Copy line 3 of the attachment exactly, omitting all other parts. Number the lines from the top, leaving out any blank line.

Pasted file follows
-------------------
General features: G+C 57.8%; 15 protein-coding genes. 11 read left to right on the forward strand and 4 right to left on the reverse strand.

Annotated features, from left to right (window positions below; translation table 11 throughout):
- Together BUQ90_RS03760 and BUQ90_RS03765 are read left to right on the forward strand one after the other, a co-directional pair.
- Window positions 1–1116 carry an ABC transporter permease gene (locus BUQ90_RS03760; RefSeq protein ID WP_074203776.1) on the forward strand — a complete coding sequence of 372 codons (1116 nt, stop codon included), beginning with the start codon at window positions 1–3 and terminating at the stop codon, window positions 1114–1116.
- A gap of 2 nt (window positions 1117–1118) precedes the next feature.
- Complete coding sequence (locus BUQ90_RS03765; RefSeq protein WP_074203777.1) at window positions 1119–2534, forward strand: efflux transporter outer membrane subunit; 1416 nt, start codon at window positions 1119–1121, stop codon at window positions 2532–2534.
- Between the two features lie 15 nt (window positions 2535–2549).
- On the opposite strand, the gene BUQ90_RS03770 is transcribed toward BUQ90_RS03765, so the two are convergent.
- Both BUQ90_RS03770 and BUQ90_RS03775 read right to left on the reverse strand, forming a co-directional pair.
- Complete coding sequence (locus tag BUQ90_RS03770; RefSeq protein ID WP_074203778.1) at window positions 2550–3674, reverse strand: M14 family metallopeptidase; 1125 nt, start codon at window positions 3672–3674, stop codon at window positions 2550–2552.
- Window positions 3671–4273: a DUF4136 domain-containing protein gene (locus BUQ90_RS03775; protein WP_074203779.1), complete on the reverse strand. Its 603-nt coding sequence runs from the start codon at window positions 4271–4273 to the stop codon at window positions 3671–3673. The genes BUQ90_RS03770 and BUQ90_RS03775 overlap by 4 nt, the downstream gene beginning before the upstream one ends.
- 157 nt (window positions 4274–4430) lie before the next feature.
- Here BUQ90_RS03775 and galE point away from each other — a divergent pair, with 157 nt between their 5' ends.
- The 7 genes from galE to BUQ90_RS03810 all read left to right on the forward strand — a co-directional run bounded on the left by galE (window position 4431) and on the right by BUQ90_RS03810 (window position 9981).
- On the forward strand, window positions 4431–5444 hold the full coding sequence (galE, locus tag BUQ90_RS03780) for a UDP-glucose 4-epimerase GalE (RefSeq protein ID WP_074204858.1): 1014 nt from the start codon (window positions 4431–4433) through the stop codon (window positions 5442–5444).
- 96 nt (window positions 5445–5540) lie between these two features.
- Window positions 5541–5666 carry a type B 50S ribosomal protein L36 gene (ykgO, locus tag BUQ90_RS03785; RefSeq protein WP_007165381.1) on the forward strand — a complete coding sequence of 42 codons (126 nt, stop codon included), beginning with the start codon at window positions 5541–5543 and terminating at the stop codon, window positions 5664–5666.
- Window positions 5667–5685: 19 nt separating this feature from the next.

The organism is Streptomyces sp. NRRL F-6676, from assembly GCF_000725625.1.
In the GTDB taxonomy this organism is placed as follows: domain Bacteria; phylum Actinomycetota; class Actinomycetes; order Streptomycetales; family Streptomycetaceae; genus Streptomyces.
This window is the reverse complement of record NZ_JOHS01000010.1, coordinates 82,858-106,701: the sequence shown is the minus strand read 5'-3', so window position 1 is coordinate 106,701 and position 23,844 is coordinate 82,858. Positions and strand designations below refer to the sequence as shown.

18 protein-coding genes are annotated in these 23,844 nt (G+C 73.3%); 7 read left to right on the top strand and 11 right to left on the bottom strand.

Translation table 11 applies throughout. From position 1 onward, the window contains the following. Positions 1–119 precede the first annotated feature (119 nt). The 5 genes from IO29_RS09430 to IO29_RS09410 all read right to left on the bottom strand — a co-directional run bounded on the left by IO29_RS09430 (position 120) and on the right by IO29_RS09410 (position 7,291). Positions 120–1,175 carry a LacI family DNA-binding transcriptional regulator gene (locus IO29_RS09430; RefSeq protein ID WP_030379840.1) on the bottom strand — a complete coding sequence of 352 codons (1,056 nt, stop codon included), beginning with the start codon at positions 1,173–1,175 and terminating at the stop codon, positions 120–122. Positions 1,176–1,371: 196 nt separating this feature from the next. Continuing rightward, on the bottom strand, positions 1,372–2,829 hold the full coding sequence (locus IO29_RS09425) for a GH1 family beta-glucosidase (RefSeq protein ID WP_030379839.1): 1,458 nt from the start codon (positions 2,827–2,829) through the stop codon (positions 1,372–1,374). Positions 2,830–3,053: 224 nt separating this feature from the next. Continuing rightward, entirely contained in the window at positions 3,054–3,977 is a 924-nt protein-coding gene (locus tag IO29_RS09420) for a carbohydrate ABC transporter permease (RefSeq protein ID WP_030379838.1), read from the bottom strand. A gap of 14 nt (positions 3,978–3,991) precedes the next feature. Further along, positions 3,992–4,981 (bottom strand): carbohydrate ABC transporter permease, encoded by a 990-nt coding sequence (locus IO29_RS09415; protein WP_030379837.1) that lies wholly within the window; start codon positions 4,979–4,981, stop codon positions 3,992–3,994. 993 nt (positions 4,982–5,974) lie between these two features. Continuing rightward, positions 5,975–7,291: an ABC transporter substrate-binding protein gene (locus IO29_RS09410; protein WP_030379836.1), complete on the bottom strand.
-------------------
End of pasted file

- Together BUQ90_RS03760 and BUQ90_RS03765 are read left to right on the forward strand one after the other, a co-directional pair.